Perhaps no other word better illustrates the extent to which questions of usage are often largely a matter of fashion. In Latin, data is of course a plural, and until fairly recent times virtually all authorities insisted, often quite strenuously, that it be treated as such in English. Thus "The data was fed into a computer program known as SLOSH" (New Yorker) should be "The data were fed..."

The problem is that etymology doesn't always count for much in English. If it did, we would have to write, "My stamina aren't what they used to be" or "I've just paid two insurance premia." For centuries we have been adapting Latin words to fit the needs and patterns of English. Museums, agendas, stadiums, premiums, and many others are freely, and usually unexceptionably, inflected on the English model, not the Latin one.

Indeed, many users of English show an increasing tendency to treat all Latin plurals as singulars, even those that have traditionally been treated as plural, most notably criteria, media, phenomena, strata, and data. With the first four of these the impulse is probably better resisted, partly as a concession to convention, but also because a clear and useful distinction can be made between the singular and plural forms. In stratified rock, for instance, each stratum is clearly delineated. In any list of criteria, each criterion is distinguishable from every other. Media suggests --- or ought to suggest --- one medium and another medium and another. In each case the elements that make up the whole are invariably distinct and separable.

But with data such distinctions are much less evident. This may be because, as Professor Randolph Quirk has suggested, we have a natural inclination to regard data as an aggregate; that is, as a word in which we perceive the whole more immediately than the parts. Just as we see a bowlful of sugar as a distinct entity rather than as a collection of granules (which is why we don't say, "Sugar are sweet"), we tend to see data as a complete whole rather than one datum and another datum and another. In this regard it is similar to news (which some nineteenth-century users actually treated as a plural) and information.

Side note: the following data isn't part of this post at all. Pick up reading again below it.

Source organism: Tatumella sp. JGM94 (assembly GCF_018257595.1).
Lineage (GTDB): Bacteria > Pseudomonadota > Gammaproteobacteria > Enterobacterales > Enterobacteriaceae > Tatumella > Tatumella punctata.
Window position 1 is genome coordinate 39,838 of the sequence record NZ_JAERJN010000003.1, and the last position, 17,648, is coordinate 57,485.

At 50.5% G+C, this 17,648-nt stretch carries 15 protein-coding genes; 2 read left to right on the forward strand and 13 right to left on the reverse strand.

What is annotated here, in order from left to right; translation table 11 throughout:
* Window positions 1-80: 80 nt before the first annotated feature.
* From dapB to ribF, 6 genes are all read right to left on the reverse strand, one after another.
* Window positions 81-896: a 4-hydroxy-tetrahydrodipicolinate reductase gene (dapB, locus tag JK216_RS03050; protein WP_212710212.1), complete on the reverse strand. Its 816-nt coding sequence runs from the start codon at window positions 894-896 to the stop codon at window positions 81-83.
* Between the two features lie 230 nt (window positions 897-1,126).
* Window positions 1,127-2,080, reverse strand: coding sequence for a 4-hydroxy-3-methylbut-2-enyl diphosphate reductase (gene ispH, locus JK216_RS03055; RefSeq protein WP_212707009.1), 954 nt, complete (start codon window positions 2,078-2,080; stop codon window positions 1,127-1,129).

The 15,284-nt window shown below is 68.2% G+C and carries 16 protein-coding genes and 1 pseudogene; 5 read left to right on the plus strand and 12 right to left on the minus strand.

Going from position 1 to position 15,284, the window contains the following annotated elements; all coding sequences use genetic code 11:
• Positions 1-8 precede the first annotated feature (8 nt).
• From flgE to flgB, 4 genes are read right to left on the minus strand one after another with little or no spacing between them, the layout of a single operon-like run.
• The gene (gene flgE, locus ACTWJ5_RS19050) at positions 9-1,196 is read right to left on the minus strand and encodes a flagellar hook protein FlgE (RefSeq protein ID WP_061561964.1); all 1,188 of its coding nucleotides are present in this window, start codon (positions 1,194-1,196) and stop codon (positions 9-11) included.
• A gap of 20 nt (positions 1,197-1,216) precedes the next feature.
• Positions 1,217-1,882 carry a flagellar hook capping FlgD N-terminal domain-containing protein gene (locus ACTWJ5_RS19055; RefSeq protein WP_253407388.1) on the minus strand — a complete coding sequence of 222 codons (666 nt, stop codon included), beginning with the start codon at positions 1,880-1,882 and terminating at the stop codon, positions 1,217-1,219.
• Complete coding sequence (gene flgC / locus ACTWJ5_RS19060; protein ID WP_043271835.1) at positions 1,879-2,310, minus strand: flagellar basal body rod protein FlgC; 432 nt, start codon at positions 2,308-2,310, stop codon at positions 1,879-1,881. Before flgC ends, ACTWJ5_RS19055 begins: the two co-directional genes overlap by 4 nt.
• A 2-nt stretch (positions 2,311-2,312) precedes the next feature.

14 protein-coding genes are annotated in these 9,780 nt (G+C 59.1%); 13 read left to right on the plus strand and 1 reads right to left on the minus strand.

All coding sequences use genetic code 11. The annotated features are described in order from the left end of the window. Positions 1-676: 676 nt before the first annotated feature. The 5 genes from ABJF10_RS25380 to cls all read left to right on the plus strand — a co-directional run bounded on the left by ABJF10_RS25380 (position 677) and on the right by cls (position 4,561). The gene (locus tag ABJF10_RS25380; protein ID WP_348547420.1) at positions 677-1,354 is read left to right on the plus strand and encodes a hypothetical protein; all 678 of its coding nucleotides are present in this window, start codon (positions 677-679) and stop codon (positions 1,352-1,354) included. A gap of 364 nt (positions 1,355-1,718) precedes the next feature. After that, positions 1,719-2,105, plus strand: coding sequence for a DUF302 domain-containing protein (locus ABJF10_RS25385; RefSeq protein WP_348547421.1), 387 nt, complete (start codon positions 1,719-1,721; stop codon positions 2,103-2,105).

The shift is clearly in the direction of treating data as a singular, as The New Yorker and several other publications have decided to do. Personally, and no doubt perversely, I find that I have grown more attached to data as a plural with the passage of time. I think there is a certain elegance and precision in "More data are needed to provide a fuller picture of the DNA markers" (Nature) than "The data by itself is vacuous" (New York Times). But that is no more than my opinion.

Whichever side you come down on, it is worth observing that the sense of data is generally best confined to the idea of raw, uncollated bits of information, the sort of stuff churned out by computers, and not extended to provide a simple synonym for facts or reports or information, as it was in this New York Times headline: "Austria magazine reports new data on Waldheim and Nazis." The "data" on inspection proved to be evidence and allegations-words that would have more comfortably fit the context, if not the headline space.

--- From Bryson's Dictionary of
Troublesome Words

Bill Bryson
©2002, Broadway Books
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